Dec24 Susana Martinez Might Have Been Drunk at Party When Police Arrived
Dec24 Clinton Seizes on Trump's Remarks to Galvanize Women
Dec24 Cruz Learning About Life in the Spotlight
Dec24 Will Mexican-American Voters Support Cuban-American Candidates?
Dec24 There is Method to Trump's Madness
Dec24 Carson's Madness, However? Maybe Not So Much
Dec24 Franklin Graham Is Resigning from the Republican Party
Dec23 Cruz Catching Up Nationally
Dec23 50% Embarrassed By President Trump
Dec23 Hillary Clinton is Not Like Your Abuela
Dec23 The Next GOP Debate Will Be Less Crowded
Dec23 Hillary Clinton Loves Her Husband
Dec23 Sanders Blasts Trump
Dec23 Ten Factors That Will Determine the Next President
Dec23 Whither the Republican Party?
Dec23 Obamacare Enrollments Are Up Compared to 2014
Dec22 Christian Conservatives Starting to Coalesce around Ted Cruz
Dec22 Should Democrats Be More Like Ted Cruz?
Dec22 Trump Still Angry About Democratic Debate
Dec22 Trump Has Been Planning to Make America Great for Years
Dec22 Lindsey Graham Quits
Dec22 Who Will be the Next Republican to Go?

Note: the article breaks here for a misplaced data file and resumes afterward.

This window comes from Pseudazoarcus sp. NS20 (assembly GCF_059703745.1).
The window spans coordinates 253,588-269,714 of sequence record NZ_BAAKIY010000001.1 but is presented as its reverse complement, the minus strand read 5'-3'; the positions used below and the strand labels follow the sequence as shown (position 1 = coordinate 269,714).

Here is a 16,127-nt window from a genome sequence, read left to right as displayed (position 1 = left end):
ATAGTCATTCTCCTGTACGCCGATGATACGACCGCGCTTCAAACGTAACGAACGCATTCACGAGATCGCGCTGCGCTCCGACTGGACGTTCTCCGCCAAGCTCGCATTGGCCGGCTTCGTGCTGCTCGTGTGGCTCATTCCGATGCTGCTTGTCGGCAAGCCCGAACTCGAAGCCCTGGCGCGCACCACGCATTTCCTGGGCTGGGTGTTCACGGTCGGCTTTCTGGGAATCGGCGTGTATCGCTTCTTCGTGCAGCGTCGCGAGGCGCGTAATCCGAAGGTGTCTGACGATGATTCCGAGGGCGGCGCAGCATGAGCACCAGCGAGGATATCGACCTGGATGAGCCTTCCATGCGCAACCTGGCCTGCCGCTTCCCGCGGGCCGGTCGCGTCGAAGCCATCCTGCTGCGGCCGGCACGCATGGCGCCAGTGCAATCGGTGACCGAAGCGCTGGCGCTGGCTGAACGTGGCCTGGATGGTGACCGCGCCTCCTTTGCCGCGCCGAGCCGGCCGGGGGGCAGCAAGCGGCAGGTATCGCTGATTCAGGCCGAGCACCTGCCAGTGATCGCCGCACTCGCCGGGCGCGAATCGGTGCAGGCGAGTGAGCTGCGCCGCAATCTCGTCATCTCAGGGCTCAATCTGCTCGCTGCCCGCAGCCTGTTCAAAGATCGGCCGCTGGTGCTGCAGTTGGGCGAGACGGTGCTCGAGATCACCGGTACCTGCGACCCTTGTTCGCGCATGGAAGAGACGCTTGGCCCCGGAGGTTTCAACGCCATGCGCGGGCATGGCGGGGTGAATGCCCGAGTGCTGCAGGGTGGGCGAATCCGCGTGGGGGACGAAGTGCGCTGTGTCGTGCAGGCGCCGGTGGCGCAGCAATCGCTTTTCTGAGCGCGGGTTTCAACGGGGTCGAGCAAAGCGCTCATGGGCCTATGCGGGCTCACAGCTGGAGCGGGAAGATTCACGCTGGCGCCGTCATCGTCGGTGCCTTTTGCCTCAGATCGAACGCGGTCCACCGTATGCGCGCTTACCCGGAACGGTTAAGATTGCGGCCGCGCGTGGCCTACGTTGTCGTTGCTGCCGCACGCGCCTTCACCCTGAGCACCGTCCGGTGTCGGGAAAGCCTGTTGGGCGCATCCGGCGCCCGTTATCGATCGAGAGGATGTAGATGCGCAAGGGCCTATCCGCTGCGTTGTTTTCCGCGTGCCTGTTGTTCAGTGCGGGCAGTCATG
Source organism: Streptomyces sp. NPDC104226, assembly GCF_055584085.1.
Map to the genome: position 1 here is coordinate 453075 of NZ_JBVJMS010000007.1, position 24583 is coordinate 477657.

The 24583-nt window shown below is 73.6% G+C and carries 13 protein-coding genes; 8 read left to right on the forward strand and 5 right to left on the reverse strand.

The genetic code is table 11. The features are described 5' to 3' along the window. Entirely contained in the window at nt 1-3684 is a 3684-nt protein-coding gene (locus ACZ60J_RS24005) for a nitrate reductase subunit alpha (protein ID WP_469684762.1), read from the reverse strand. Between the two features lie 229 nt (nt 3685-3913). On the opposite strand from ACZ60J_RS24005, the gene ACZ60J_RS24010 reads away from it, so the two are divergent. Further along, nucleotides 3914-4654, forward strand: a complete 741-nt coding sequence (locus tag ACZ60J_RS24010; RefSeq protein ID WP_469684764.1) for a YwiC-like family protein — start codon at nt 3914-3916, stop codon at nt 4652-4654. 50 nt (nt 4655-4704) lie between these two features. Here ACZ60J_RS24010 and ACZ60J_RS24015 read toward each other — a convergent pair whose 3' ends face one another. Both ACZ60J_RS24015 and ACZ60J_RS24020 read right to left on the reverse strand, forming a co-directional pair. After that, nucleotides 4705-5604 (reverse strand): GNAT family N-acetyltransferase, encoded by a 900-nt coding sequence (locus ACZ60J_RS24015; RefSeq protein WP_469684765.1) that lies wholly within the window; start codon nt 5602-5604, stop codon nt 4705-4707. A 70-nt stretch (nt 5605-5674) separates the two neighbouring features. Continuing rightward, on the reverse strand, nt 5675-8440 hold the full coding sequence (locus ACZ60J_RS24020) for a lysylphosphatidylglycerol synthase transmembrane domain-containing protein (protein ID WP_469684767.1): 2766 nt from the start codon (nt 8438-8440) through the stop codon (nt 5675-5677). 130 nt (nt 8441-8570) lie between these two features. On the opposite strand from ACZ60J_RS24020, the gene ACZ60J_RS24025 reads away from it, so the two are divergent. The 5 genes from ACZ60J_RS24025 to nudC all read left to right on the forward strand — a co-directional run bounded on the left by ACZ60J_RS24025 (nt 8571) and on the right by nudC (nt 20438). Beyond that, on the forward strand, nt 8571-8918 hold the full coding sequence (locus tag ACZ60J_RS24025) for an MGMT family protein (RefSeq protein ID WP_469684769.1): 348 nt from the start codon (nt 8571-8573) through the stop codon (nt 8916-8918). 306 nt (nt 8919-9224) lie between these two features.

Dec22 Obama, GOP Locking Horns Over Environment
Dec22 Latinos Could Turn Red States Blue in the Future
Dec22 Hillary Clinton Expecting Her Second Grandchild Next Summer
Dec21 Democratic Debate Postmortem
Dec21 New Polls Put Cruz and Trump on Top
Dec21 Trump Ground Game in Iowa Is Behind Schedule
Dec21 Sanders Knows How to Apologize
Dec21 Do Republican Donors Want Bush to Try a Kamikaze Mission Against Trump?
Dec21 Rubio Lands Another Big Donor
Dec20 Democrats Largely Favor Substance Over Drama
Dec20 Sanders vs. the DNC: The Sequel
Dec20 Big Brother is Watching
Dec20 How Cruz Will Try to Destroy Rubio
Dec20 A New Era at Fox News?
Dec20 Kasich Launches Trump-Putin 2016 Website
Dec19 Democrats to Debate Amongst Budding Civil War
Dec19 Conservatives Going after Rubio on Immigration
Dec19 Rubio Misses Key Senate Vote
Dec19 There Are No More Swing Voters
Dec19 McConnell Tells Republican Voters to Shun Tea Party Candidates
Dec19 Adelson Has Money and Passion but Not Much Competence
Dec19 Voters Want to Bomb Disney Land
Dec18 New Hampshire Independents Could Throw a Monkey Wrench in the Works
Dec18 Sanders' Thursday Started Well but Hit a Snag Later
Dec18 Vladimir Putin Endorses Donald Trump
Dec18 An Independent run by Trump Would Doom Republicans in Iowa
Dec18 Cruz Unequivocally Opposes Legalization of Undocumented Immigrants